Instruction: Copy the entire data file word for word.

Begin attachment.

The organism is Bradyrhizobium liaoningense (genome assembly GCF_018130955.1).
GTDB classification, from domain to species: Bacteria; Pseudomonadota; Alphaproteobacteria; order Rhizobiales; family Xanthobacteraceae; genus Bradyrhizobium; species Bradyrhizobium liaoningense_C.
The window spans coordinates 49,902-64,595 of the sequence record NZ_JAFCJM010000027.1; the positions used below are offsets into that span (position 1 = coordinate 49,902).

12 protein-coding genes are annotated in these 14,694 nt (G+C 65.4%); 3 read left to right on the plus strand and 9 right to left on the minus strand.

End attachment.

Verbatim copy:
The organism is Bradyrhizobium liaoningense (genome assembly GCF_018130955.1).
GTDB classification, from domain to species: Bacteria; Pseudomonadota; Alphaproteobacteria; order Rhizobiales; family Xanthobacteraceae; genus Bradyrhizobium; species Bradyrhizobium liaoningense_C.
The window spans coordinates 49,902-64,595 of the sequence record NZ_JAFCJM010000027.1; the positions used below are offsets into that span (position 1 = coordinate 49,902).

12 protein-coding genes are annotated in these 14,694 nt (G+C 65.4%); 3 read left to right on the plus strand and 9 right to left on the minus strand.